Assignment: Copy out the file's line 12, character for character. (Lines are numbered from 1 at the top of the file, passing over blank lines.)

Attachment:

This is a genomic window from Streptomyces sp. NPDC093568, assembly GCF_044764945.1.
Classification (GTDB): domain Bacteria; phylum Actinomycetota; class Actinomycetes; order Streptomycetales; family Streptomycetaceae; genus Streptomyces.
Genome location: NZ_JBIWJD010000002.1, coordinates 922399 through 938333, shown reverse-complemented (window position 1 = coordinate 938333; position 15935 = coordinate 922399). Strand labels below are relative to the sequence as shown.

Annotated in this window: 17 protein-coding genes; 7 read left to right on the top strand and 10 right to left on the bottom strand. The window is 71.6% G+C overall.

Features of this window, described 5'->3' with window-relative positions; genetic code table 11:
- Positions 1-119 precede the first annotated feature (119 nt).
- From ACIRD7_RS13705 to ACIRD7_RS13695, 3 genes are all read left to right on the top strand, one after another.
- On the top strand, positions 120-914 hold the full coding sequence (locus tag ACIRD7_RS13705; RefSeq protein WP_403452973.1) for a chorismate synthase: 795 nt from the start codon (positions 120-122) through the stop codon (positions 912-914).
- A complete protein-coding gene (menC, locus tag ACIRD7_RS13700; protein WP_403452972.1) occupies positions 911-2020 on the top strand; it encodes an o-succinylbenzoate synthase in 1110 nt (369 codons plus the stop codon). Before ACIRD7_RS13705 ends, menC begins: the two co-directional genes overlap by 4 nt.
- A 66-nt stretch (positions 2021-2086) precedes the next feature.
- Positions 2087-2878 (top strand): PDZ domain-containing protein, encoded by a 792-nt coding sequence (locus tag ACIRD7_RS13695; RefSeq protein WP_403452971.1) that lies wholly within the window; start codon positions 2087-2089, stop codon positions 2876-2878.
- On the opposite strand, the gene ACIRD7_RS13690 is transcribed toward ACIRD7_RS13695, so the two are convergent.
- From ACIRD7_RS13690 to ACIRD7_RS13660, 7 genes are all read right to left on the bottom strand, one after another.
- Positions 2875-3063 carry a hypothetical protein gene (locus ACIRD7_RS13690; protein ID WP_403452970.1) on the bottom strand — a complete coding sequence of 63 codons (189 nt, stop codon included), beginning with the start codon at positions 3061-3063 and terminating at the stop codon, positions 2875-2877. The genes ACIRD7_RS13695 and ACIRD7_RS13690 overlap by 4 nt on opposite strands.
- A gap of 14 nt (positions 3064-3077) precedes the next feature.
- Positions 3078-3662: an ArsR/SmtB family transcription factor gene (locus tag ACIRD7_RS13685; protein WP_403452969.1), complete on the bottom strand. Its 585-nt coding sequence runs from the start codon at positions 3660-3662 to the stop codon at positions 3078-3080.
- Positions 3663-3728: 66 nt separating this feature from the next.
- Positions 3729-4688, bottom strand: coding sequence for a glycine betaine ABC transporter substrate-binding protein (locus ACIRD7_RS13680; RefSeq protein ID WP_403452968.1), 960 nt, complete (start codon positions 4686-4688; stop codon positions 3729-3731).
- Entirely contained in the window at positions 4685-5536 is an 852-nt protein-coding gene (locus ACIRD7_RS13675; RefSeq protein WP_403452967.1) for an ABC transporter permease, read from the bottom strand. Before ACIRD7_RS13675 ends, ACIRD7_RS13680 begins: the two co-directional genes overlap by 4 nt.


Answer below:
- On the opposite strand, the gene ACIRD7_RS13690 is transcribed toward ACIRD7_RS13695, so the two are convergent.